Like li, e can be used more than once to apply a predicate to more than one object at a time! The predicate before applies to every object that follows. Like li, this is like “and” in English, but now for the object!
kasi li pilin e suno e telo
The plant is feeling the sun and the water!
Here, the subject kasi (plant) is pilin (feeling) both suno and telo, (light and water).
Here’s another example:
mi moku e suwi e lete
I eat sweets and ice cubes!
I eat sugar and ice.
Here, the subject mi (I) is eating suwi (something sweet) and lete, something cold.
Multiple li and multiple e
When using multiple li and multiple e, objects connect to the predicate right before. We saw this with using two e, but it also applies if you use li twice then e- the first li has no object, only the second one does.
kasi li suwi li pana e ko
The plant is sweet, and gives off dust!
The plant is cute, and is spitting sap!
Here, the kasi is suwi, and at the same time, it pana (gives) some ko (dust, slime)
kasi li pana e ko li suwi
The plant gives off dust, and is sweet!
This sentence means the same thing, but has the connected predicate and object, pana and ko swapped with the single predicate pana. The meaning is still the same!
Objects always connect to the predicate before. For multiple e with multiple li, the rules are the same as with just multiple e!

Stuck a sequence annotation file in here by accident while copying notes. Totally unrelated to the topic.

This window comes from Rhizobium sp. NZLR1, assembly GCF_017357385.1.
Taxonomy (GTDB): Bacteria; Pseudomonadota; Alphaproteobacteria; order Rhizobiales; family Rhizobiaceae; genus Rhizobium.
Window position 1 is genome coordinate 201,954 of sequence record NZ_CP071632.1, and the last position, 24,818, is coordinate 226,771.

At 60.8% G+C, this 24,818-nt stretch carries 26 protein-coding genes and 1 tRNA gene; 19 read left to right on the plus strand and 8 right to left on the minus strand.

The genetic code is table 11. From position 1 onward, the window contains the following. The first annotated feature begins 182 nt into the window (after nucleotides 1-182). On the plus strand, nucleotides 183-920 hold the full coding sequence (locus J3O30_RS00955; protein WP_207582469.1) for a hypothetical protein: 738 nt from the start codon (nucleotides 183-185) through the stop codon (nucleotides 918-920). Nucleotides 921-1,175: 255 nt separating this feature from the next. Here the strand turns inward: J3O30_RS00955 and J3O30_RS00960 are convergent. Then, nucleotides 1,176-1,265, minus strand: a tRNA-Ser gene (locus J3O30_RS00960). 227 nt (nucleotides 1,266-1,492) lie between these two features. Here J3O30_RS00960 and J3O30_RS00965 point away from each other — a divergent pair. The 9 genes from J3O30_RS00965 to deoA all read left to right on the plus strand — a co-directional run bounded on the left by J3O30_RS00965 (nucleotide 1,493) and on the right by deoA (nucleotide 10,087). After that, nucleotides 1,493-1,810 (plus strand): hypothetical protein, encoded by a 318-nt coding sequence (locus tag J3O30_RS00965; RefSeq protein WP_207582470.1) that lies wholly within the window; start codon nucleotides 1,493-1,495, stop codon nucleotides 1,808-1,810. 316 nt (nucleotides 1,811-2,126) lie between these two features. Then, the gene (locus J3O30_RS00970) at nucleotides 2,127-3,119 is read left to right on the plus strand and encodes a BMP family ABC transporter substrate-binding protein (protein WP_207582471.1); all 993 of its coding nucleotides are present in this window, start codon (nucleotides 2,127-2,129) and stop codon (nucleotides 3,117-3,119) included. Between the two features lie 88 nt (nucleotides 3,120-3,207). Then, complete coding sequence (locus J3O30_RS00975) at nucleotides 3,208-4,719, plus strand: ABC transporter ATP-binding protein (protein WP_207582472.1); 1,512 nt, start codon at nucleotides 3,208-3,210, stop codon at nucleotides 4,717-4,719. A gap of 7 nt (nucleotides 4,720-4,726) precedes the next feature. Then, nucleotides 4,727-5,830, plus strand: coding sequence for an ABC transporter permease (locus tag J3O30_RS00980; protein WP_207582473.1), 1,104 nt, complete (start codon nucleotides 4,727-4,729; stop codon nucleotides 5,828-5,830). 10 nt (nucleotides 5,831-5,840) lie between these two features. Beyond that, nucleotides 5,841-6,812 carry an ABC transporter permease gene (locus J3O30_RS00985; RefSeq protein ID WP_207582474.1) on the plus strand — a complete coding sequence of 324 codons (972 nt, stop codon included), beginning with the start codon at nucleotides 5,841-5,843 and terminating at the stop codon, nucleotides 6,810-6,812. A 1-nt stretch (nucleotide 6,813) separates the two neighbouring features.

jan li jaki e lipu li telo e lipu
The person made a mess on the book and cleaned the book.
Here, jan (a person) does two actions, acting on to two objects with each: First, they jaki (make gross) a lipu (document, book), then they telo (water, clean) a lipu. Often, the same word referenced twice is referring to the same object- so lipu could be the same both times! But it can be a different object too. Watch for context!
The last part of this section is a bit more advanced- it requires you to be thoughtful and intentional about how you speak. If you wanna get right to practice, check out the exercises!
There is some room for experimentation! The sentence from before can be made shorter but understood the same with relaxed grammar:
jan li jaki li telo e lipu
If jaki and telo both apply to the lipu:
Somebody made a mess on this book, and cleaned it.
If they are separate statements in the same sentence:
Somebody is gross, and cleaned this book.
Normally, the first predicate jaki would not connect to the object lipu. But some speakers will apply two or more predicates to the same object, like this sentence- it’s relaxed!
Here, jan (a person) does two actions, acting on to one object with each: First, they jaki (make gross) a lipu (document, book), then they telo (water, clean) a lipu. Often, the same word in the same position a second time means the same object- so the lipu could be the same both times! But it can be a different object too. Watch for context!
If you haven’t checked under the spoiler already, check now. There are multiple meanings possible if you use this relaxed grammar!
When somebody doesn’t understand you, try restating yourself. Using more words to be more specific is always helpful!
Toki Pona to English
A parent is doing his best to make his kid eat his dinner, resulting in an argument at the table. The kid offers the very reasonable point that vegetables are gross! But after some arguing back and forth, mom chimes in with convincing wisdom:
moku li pona e sina
The food will make you feel better!
- Food makes you nicer
- Eating makes you friendlier